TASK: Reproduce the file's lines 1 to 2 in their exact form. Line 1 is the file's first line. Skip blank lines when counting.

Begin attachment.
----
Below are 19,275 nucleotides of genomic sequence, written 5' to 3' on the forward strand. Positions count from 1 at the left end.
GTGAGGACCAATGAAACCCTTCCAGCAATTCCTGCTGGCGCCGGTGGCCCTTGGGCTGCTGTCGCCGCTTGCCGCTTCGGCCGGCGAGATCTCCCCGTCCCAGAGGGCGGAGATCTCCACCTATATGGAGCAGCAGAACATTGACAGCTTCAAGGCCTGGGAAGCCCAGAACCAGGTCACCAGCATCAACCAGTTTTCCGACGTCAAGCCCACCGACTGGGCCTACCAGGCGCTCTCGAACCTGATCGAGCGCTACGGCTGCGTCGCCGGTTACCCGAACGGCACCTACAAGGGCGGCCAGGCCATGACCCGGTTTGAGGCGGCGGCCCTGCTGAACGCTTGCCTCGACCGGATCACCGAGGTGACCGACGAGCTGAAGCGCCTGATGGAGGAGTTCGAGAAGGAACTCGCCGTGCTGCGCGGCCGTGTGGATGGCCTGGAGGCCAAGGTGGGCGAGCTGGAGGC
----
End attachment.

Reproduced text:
Below are 19,275 nucleotides of genomic sequence, written 5' to 3' on the forward strand. Positions count from 1 at the left end.
GTGAGGACCAATGAAACCCTTCCAGCAATTCCTGCTGGCGCCGGTGGCCCTTGGGCTGCTGTCGCCGCTTGCCGCTTCGGCCGGCGAGATCTCCCCGTCCCAGAGGGCGGAGATCTCCACCTATATGGAGCAGCAGAACATTGACAGCTTCAAGGCCTGGGAAGCCCAGAACCAGGTCACCAGCATCAACCAGTTTTCCGACGTCAAGCCCACCGACTGGGCCTACCAGGCGCTCTCGAACCTGATCGAGCGCTACGGCTGCGTCGCCGGTTACCCGAACGGCACCTACAAGGGCGGCCAGGCCATGACCCGGTTTGAGGCGGCGGCCCTGCTGAACGCTTGCCTCGACCGGATCACCGAGGTGACCGACGAGCTGAAGCGCCTGATGGAGGAGTTCGAGAAGGAACTCGCCGTGCTGCGCGGCCGTGTGGATGGCCTGGAGGCCAAGGTGGGCGAGCTGGAGGC